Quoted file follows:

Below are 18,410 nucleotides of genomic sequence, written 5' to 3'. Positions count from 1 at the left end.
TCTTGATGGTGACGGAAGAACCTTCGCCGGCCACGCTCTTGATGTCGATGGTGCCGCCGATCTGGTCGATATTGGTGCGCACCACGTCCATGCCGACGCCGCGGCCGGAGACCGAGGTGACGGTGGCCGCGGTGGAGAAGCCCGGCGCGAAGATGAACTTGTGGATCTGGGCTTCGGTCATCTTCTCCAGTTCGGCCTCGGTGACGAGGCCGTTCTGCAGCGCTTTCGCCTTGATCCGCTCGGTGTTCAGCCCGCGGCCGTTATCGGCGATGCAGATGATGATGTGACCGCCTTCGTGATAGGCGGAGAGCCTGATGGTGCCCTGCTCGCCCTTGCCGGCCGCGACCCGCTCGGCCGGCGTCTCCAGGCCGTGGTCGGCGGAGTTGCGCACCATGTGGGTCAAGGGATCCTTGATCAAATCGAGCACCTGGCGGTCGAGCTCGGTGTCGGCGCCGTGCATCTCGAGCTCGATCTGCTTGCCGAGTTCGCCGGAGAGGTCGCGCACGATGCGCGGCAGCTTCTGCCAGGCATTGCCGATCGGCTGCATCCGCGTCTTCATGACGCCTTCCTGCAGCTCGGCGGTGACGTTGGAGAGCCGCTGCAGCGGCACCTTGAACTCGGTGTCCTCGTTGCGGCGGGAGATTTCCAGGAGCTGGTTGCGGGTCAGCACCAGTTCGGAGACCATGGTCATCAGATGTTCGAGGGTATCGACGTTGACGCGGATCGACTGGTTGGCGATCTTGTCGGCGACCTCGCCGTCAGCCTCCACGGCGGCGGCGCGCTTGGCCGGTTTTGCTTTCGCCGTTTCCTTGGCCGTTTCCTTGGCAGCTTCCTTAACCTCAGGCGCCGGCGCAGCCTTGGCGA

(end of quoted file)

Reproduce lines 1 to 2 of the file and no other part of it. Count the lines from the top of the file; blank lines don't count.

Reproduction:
Below are 18,410 nucleotides of genomic sequence, written 5' to 3'. Positions count from 1 at the left end.
TCTTGATGGTGACGGAAGAACCTTCGCCGGCCACGCTCTTGATGTCGATGGTGCCGCCGATCTGGTCGATATTGGTGCGCACCACGTCCATGCCGACGCCGCGGCCGGAGACCGAGGTGACGGTGGCCGCGGTGGAGAAGCCCGGCGCGAAGATGAACTTGTGGATCTGGGCTTCGGTCATCTTCTCCAGTTCGGCCTCGGTGACGAGGCCGTTCTGCAGCGCTTTCGCCTTGATCCGCTCGGTGTTCAGCCCGCGGCCGTTATCGGCGATGCAGATGATGATGTGACCGCCTTCGTGATAGGCGGAGAGCCTGATGGTGCCCTGCTCGCCCTTGCCGGCCGCGACCCGCTCGGCCGGCGTCTCCAGGCCGTGGTCGGCGGAGTTGCGCACCATGTGGGTCAAGGGATCCTTGATCAAATCGAGCACCTGGCGGTCGAGCTCGGTGTCGGCGCCGTGCATCTCGAGCTCGATCTGCTTGCCGAGTTCGCCGGAGAGGTCGCGCACGATGCGCGGCAGCTTCTGCCAGGCATTGCCGATCGGCTGCATCCGCGTCTTCATGACGCCTTCCTGCAGCTCGGCGGTGACGTTGGAGAGCCGCTGCAGCGGCACCTTGAACTCGGTGTCCTCGTTGCGGCGGGAGATTTCCAGGAGCTGGTTGCGGGTCAGCACCAGTTCGGAGACCATGGTCATCAGATGTTCGAGGGTATCGACGTTGACGCGGATCGACTGGTTGGCGATCTTGTCGGCGACCTCGCCGTCAGCCTCCACGGCGGCGGCGCGCTTGGCCGGTTTTGCTTTCGCCGTTTCCTTGGCCGTTTCCTTGGCAGCTTCCTTAACCTCAGGCGCCGGCGCAGCCTTGGCGA